Northwood, in seeking to exercise eminent domain over the water and sewer facilities of the district, is using the Utility Clause for exactly the purpose for which it was intended. The question whether the Utility Clause can be used to the detriment of a municipality was answered by Blue Ash. This court stated: “Where a municipal corporation to which a general power of eminent domain is given by law seeks to exercise its power with respect to property in another municipal corporation already devoted to public use, its action may be enjoined if the proposed use will either destroy the existing use or interfere with it to such an extent as is tantamount to destruction, unless power so to do is expressly authorized or arises by necessary implication.” Id. at paragraph two of the syllabus; see 1A Sackman, Nichols on Eminent Domain (3 Ed.Rev.1998) 2-55, Section 2.2. There is no question that a municipal corporation can appropriate the property of another municipal corporation, and we cannot discern a reason to treat property of a political subdivision other than a municipality differently. The issue of whether Northwood’s power to appropriate from a political subdivision is expressly authorized or arises by necessary implication is not necessary to the disposition of this case. See Blue Ash, 173 Ohio St. at 351-352, 4
19 O.O.2d at 278, 182 N.E.2d at 562. Accordingly, we leave that constitutional question for another day and proceed as if Northwood were using its general power of appropriation. See Section 4, Article XVIII of the Ohio Constitution.
Therefore, the issue devolves to whether Northwood’s appropriation of the district’s property will “destroy the existing use or interfere with it to such an extent as is tantamount to destruction.” It cannot be seriously contended that the taking will destroy the existing use. Northwood intends to use the facilities exactly as they are currently being used. Nor, of course, will the taking interfere with the existing use so as to destroy it. We construe the question more broadly, however, and inquire whether the proposed taking would interfere with the district to such an extent as is tantamount to destruction of the district. We clarify Blue Ash by stating that a taking may be enjoined if it will result in the destruction of an existing public use or the destruction, including economic destruction, of an existing public utility operated by a municipality or political subdivision. This conclusion is a logical extension of Blue Ash. In the case at hand, the economic destruction of the district would necessarily result in the loss of an existing public use, namely the water and sewer services that the district provides to municipalities other than Northwood. Nothing in the Constitution or the laws of this state can be said to enable a municipality to effect any such outcome through the exercise of its otherwise lawful power of eminent domain. Thus, the issue in this case becomes narrower still: Will the proposed taking result in the destruction of the district? Neither lower court ruled upon this issue.1 While there is abundant evidence in the record, we are loath to make a factual determination, especially in the first instance. Accordingly, we reverse the judgment of the court of appeals and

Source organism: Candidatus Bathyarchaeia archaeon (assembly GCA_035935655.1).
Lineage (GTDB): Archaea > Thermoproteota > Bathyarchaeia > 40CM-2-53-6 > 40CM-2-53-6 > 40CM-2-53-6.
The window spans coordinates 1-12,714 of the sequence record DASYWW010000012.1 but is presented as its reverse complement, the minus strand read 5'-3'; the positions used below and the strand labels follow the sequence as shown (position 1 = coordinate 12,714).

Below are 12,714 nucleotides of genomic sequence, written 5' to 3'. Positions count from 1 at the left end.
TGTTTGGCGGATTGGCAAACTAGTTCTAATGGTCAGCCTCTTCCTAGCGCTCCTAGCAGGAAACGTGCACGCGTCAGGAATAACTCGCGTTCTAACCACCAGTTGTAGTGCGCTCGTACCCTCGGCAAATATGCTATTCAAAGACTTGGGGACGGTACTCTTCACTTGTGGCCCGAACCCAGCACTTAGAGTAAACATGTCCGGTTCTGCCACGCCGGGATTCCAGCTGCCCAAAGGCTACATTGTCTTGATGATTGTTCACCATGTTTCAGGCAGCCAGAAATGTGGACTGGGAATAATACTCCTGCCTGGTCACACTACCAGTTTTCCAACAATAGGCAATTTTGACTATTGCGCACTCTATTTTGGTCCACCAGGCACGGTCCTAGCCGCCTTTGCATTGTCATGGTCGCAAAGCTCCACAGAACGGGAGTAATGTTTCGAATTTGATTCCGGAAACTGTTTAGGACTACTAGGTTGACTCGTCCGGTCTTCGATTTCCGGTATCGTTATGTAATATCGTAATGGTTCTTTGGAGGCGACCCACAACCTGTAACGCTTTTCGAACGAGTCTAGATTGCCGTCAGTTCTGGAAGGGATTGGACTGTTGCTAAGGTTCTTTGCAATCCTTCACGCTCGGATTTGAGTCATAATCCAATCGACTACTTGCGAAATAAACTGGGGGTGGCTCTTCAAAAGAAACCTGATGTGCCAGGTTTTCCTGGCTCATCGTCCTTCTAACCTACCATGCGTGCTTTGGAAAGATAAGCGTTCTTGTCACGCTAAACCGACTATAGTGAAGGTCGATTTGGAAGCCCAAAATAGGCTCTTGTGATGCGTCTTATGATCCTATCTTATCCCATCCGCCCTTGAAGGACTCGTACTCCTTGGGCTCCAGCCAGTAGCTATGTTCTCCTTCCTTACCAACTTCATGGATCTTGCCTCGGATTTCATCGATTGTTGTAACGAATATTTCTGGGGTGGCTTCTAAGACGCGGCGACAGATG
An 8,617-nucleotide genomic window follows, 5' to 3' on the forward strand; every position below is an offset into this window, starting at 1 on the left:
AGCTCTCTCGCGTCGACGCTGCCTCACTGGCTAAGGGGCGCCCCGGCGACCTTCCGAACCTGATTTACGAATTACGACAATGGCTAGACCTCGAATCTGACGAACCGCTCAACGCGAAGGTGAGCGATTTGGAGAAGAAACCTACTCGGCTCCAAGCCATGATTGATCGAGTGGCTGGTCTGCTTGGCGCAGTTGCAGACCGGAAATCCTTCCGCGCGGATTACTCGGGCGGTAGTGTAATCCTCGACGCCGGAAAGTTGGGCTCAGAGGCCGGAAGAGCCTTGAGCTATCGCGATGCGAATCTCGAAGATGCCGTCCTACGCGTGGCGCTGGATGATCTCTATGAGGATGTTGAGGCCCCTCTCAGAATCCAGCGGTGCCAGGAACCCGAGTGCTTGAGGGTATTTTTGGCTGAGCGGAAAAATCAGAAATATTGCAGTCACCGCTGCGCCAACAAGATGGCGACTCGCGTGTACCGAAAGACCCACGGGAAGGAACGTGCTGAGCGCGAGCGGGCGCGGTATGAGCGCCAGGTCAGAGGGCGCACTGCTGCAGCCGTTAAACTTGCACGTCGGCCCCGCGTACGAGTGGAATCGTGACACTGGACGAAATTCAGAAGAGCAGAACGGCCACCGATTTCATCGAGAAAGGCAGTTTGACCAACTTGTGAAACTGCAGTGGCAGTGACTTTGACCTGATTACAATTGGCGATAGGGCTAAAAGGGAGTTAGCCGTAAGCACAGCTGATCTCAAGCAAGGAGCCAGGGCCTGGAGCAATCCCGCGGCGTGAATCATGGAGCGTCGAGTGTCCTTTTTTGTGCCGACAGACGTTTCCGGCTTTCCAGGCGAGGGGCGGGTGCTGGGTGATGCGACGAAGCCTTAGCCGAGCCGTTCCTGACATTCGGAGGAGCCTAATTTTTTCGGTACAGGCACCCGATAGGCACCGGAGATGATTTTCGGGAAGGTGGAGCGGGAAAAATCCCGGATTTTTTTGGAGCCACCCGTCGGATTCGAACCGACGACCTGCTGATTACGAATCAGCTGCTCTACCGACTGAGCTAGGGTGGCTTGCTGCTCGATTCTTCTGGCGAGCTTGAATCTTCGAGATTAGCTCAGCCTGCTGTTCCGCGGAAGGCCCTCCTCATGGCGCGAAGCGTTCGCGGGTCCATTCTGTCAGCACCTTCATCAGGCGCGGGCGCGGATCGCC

remand to the trial court to review the current record to determine whether the proposed taking will result in the destruction of the district. Judgment reversed and cause remanded. KLINE and LUNDBERG STRATTON, JJ., concur. MOYER, C.J., concurs in the syllabus and judgment. COOK, J., concurs in judgment. DOUGLAS and F.E. SWEENEY, JJ., concur in part and dissent in part. ROGER L. KLINE, J., of the Fourth Appellate District, sitting for RESNICK, J. FOOTNOTE: 1. The trial court did state that “allowing the City to take all of the water and
sewer systems passing through the City would be tantamount to allowing the city to destroy the District’s system for the convenience and economic benefit of the City.” Although this seems to be a finding that destruction of the district would result, the very next sentence states that the appropriation “would, at the very least, supersede the former control by the District over its water and sewer system and, at the worst, greatly restrict the District’s system.” It is clear that the court did not focus on the issue as we have now defined it. __________________ DOUGLAS, J., concurring in part and dissenting in part. I concur in today’s decision to the extent that the majority finds that a municipality has the authority to acquire existing public utilities at least within its municipal boundaries. This conclusion is clearly supported by the plain language of Section 4, Article XVIII of the Ohio Constitution. I disagree, however, with the remaining portion of today’s decision, and, specifically, the syllabus law composed by the majority. The majority’s reliance upon, and “logical extension” of, Blue Ash v. Cincinnati (1962), 173 Ohio St. 345, 19 O.O.2d 274, 182 N.E.2d 557, is 6
misplaced. Blue Ash needs little discussion other than to point out that it involved the proposed appropriation of a municipal street by another municipality for airport purposes. Streets and highways are not “public utilities” under Ohio law. Id., 173 Ohio St. at 350, 19 O.O.2d at 277, 182 N.E.2d at 561. Accordingly, I would reverse the judgment of the court of appeals and find that Northwood, in accordance with Section 4, Article XVIII, has the absolute authority to appropriate the district’s water and sewer facilities located in Northwood. F.E. SWEENEY, J., concurs in the foregoing opinion.